Last month, the United Nation's World Heritage Committee took less than 10 minutes to reject the Abbott Government's bid to delist part of a 170,000 hectare, so-called 'minor' extension to Tasmania's Wilderness World Heritage Area (the TWWHA) that had been engineered by the former Gillard Government.
In announcing the decision, the Committee described our Government's attempt to delist a 74,000 hectare portion of the 2013 extension as 'feeble' and said that delisting part of a World Heritage Area would have a set a bad precedent for other countries.
However, the decision to reject this delisting proposal has itself set an unfortunate precedent for Australia that it is now OK for politics, personal agendas, and nepotism to override science and due process in determinations of resource use and environmental policy.
This can be inferred from the manner in which the initial 2013 TWWHA extension was achieved without requiring independent scientific study of supposed heritage values, and because the process itself was overtly manipulated for ideological and political purposes.
The imperative to extend the TWWHA arose from the Tasmanian Forest Agreement 2012 (aka the 'forest peace deal') which had resulted from two years of horse-trading between two narrow and self-interested groups – environmental activists (ENGOs) pursuing an ideological 'save-the-forests' agenda; and timber industry representatives bargaining under duress for their economic survival.
As neither group had been elected by the public to determine the future of a state-owned natural assett, many have derided this whole process as undemocratic. Accordingly, in stark contrast to past forest reservations based upon government-sponsored scientific evaluation and wide public consultation, the 'peace deal' simply allowed the three participating ENGO's to choose new forest reserves.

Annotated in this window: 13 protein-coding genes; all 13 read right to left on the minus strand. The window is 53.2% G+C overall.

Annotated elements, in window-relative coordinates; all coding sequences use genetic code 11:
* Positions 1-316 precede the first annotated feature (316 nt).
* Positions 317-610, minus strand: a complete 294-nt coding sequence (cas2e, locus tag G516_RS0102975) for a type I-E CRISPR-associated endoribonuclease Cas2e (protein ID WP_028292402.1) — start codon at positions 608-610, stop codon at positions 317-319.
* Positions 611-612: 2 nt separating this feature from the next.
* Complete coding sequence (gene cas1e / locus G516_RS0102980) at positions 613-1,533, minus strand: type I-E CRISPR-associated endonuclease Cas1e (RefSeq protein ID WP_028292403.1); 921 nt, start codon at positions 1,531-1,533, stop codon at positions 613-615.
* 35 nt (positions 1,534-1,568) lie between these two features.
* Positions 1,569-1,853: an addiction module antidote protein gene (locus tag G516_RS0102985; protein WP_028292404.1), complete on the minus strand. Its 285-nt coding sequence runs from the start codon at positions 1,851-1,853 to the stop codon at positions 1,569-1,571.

These proposed new reserves totalled over 500,000 hectares. They included areas of State forest adjoining the TWWHA that had been previously identified as having significant heritage values in a 2008 report prepared for the Wilderness Society by 'world heritage consultant', Peter Hichcock. The ENGOs had used his report at that time to underpin a failed attempt to have these same areas added to the TWWHA.
As part of the 'peace deal' process, the Gillard Government had appointed an Independent Verification Group (IVG) in 2011 and charged it with the task of veryifying the suitability of these ENGO-proposed new reserves. Unfortunately, the independence of the IVG was compromised from the start by the conflicted links of some of its members to environmental groups negotiating the 'peace deal' and the Greens party.
Most notably the IVG's Chairman, Professor Jonathon West, had formerly been a National Director of the Wilderness Society. In addition, its lead researcher, Professor Brendan Mackey, had been a previous Director of the ANU Wild Country Research and Policy Hub established as part of a financial partnership with the Wilderness Society. He had also been the lead author of a 2008 paper effectively advocating the end of Australian native timber production in favour of 'saving' forests for carbon. Given this background, concerns were raised about the independence of the IVG process.
This lack of independence was further exemplified when Professor Mackey subsequently appointed Peter Hitchcock to assess the appropriateness of the areas proposed under the 'peace deal' for World Heritage listing. As he had originally proposed the same areas of State forest for addition to the TWWHA in 2008, his work for the IVG essentially entailed verifying his own earlier work.
Following the completion of the IVG process, the Tasmanian Forests Agreement was eventually signed in 2012. Soon after, the then Environment Minister, Tony Burke, oversaw preparation of the Gillard Government's nomination for extending the TWWHA. This was submitted to the World Heritage Committee in February 2013.
Significantly, the nomination misrepresented the proposed TWWHA extension as a 'minor boundary modification' even though it exceeded the nominal 10% threshold for such an addition to an existing World Heritage property.
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